Rookies and Sophomores’ New Year’s Resolutions

With the New Year beginning, many of us are taking some time to think about how we can improve. The same is (or at least should be) true for some of the league’s brightest young talents. So with 2018 in the books, lets take a look at some of the best first and second year players across the NBA, where their games are strong, and where they could improve. This article focuses only on offensive performance, although there may be a defensive version coming soon.

To assess these players, I mapped out their performance in three key statistical areas:

  1. Effective field goal percentage: a measure of shooting efficiency that accounts for the point value of each shot.
  2. 3 point percentage: the percentage of attempted threes a player made (duh).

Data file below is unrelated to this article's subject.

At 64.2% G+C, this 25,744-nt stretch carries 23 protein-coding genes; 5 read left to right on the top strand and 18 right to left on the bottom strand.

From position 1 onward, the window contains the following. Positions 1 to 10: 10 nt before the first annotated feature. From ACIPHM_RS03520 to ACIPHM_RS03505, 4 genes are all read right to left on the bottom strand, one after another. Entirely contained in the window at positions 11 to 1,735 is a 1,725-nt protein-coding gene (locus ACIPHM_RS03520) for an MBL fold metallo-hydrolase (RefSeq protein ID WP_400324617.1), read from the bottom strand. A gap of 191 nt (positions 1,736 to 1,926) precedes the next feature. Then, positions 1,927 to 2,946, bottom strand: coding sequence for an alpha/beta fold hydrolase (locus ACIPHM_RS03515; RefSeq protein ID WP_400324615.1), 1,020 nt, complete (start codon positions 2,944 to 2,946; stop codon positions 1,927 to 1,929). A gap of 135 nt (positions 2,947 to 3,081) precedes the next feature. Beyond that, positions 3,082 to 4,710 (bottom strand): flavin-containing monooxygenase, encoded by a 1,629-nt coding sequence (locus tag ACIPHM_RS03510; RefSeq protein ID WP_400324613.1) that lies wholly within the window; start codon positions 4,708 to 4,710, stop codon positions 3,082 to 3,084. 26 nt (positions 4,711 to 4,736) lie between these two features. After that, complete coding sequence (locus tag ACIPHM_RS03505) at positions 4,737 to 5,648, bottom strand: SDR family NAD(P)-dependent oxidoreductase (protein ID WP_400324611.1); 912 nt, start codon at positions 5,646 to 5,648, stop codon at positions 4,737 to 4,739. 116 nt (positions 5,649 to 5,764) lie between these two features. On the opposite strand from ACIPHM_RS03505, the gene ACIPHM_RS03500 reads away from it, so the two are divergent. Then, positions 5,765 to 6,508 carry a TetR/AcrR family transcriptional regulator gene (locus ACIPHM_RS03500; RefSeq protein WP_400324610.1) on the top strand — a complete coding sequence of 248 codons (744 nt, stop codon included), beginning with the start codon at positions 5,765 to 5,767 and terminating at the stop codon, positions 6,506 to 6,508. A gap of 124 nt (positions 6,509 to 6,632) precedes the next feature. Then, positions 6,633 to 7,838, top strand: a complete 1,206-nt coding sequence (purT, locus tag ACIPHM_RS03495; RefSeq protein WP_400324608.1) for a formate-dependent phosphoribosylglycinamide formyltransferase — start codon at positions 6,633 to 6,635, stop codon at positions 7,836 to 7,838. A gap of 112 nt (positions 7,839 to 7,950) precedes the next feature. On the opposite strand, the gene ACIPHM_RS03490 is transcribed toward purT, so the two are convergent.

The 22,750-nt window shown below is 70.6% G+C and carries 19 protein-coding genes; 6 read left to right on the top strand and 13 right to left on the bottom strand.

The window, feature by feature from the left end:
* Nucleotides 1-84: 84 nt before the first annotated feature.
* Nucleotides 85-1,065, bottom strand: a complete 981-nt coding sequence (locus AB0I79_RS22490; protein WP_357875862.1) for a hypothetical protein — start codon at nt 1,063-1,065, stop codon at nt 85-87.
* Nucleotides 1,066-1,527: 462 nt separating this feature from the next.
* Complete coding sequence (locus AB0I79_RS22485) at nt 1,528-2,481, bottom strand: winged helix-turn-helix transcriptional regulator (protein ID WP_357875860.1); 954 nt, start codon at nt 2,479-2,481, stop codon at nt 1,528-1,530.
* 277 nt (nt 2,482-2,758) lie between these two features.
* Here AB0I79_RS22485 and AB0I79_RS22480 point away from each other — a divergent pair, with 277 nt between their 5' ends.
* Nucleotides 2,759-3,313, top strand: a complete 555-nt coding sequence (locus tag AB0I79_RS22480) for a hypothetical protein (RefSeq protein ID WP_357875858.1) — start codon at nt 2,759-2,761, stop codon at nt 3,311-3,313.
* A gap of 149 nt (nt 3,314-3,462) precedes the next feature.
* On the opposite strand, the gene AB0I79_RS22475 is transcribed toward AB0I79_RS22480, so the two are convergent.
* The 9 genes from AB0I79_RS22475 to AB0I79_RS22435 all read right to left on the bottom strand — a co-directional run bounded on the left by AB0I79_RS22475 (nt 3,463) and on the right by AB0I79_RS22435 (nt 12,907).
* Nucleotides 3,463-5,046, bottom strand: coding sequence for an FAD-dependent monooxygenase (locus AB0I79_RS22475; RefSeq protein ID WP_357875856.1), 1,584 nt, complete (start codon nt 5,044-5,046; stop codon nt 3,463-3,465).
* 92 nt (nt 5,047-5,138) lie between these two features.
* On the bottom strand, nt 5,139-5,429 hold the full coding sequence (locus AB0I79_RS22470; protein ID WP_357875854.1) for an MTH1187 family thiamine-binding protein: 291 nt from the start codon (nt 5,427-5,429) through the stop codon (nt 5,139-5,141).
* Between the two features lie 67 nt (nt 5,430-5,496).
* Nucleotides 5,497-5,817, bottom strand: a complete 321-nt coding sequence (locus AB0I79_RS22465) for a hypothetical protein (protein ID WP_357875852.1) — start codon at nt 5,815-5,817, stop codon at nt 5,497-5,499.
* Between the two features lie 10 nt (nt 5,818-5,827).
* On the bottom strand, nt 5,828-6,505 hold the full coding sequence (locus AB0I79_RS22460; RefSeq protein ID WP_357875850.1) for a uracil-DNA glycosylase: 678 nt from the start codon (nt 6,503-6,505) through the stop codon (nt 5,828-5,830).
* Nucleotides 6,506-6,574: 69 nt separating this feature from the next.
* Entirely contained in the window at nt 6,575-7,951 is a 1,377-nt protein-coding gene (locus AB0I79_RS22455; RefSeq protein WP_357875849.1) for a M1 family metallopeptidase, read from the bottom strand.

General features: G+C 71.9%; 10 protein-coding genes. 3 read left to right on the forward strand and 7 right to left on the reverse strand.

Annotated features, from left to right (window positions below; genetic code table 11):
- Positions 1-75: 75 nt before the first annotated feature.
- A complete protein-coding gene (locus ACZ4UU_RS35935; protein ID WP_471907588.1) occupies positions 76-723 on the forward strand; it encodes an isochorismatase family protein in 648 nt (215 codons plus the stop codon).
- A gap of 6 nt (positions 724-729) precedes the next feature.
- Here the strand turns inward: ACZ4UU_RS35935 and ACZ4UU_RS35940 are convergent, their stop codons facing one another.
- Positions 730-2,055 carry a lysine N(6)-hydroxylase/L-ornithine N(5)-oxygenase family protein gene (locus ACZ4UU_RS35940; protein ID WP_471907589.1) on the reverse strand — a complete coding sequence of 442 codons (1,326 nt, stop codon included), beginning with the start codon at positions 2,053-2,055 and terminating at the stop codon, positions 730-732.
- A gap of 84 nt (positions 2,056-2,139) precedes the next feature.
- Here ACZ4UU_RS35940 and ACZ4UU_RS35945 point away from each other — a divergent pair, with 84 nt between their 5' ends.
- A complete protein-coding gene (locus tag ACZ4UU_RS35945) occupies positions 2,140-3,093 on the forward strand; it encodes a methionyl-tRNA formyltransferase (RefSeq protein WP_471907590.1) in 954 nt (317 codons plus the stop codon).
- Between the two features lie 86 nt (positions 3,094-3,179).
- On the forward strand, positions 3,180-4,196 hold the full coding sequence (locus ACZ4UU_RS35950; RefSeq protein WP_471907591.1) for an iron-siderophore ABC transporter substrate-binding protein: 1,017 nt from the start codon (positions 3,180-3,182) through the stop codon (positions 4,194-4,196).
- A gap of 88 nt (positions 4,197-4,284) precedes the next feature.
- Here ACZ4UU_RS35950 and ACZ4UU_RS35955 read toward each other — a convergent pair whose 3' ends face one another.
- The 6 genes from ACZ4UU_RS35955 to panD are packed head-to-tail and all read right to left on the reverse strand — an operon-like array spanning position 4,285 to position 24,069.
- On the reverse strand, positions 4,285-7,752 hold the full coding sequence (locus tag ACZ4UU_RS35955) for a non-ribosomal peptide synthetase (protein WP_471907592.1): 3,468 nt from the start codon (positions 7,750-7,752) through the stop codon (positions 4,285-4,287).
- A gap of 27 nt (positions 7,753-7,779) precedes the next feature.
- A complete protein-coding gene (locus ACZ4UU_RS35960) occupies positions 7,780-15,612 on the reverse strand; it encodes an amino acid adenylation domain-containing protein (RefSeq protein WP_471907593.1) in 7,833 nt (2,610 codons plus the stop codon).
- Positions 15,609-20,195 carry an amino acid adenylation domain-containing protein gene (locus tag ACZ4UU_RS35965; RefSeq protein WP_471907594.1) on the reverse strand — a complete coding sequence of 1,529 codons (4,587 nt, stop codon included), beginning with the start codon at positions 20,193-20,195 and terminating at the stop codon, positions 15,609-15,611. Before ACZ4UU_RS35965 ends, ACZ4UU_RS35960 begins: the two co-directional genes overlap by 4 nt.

3. Usage percentage: an estimate of the percentage of a teams possessions that player uses either by taking a shot, turning the ball over, or being fouled. It is used commonly as a measure of a player’s offensive workload.
  4. Free throw rate:  a measure of how often a player gets to the free throw line
  5. Assist percentage: an estimate of how many of their teams baskets a player assisted on.
  6. Turnover percentage: an estimate of how many turnovers a player commits per 100 possessions. (Importantly I adjusted TOV% to align the directionality with the other measures i.e higher is better. I also weighted them by usage percentage to account for differences in workload. xTOV%= (1-TOV%)/USG%).

For each of these measures, I indexed the players by position. Lonzo Ball obviously dishes more assists than Deandre Ayton, but he’s supposed to. So the measure represented below are relative to the player’s position, how good they are given their role. These measures are percentiles so 0.5 means you’re league average and 1.0 means you’re literally the best.  With that out of the way lets begin!

Future/Current Stars

Ben Simmons